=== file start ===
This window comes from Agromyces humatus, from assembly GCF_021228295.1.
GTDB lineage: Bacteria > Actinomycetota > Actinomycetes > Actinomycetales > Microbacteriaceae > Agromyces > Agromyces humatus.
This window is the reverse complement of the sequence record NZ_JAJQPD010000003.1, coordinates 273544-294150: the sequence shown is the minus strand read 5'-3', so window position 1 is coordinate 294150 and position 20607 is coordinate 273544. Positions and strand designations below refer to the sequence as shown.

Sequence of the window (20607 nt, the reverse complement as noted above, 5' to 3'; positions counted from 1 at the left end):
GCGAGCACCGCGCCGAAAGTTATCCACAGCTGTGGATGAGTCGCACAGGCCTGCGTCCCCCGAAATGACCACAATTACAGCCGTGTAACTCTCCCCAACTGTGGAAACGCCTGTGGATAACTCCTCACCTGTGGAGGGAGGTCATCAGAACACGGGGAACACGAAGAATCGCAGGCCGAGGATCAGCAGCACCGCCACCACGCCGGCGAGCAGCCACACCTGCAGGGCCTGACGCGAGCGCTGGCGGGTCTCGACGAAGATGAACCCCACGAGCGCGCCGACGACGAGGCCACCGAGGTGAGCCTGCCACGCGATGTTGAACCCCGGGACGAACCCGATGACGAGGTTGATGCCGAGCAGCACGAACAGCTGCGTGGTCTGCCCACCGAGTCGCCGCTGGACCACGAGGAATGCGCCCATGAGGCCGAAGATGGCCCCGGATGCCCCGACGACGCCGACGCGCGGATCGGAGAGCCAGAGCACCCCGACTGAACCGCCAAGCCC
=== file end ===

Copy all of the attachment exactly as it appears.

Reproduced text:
This window comes from Agromyces humatus, from assembly GCF_021228295.1.
GTDB lineage: Bacteria > Actinomycetota > Actinomycetes > Actinomycetales > Microbacteriaceae > Agromyces > Agromyces humatus.
This window is the reverse complement of the sequence record NZ_JAJQPD010000003.1, coordinates 273544-294150: the sequence shown is the minus strand read 5'-3', so window position 1 is coordinate 294150 and position 20607 is coordinate 273544. Positions and strand designations below refer to the sequence as shown.

Sequence of the window (20607 nt, the reverse complement as noted above, 5' to 3'; positions counted from 1 at the left end):
GCGAGCACCGCGCCGAAAGTTATCCACAGCTGTGGATGAGTCGCACAGGCCTGCGTCCCCCGAAATGACCACAATTACAGCCGTGTAACTCTCCCCAACTGTGGAAACGCCTGTGGATAACTCCTCACCTGTGGAGGGAGGTCATCAGAACACGGGGAACACGAAGAATCGCAGGCCGAGGATCAGCAGCACCGCCACCACGCCGGCGAGCAGCCACACCTGCAGGGCCTGACGCGAGCGCTGGCGGGTCTCGACGAAGATGAACCCCACGAGCGCGCCGACGACGAGGCCACCGAGGTGAGCCTGCCACGCGATGTTGAACCCCGGGACGAACCCGATGACGAGGTTGATGCCGAGCAGCACGAACAGCTGCGTGGTCTGCCCACCGAGTCGCCGCTGGACCACGAGGAATGCGCCCATGAGGCCGAAGATGGCCCCGGATGCCCCGACGACGCCGACGCGCGGATCGGAGAGCCAGAGCACCCCGACTGAACCGCCAAGCCC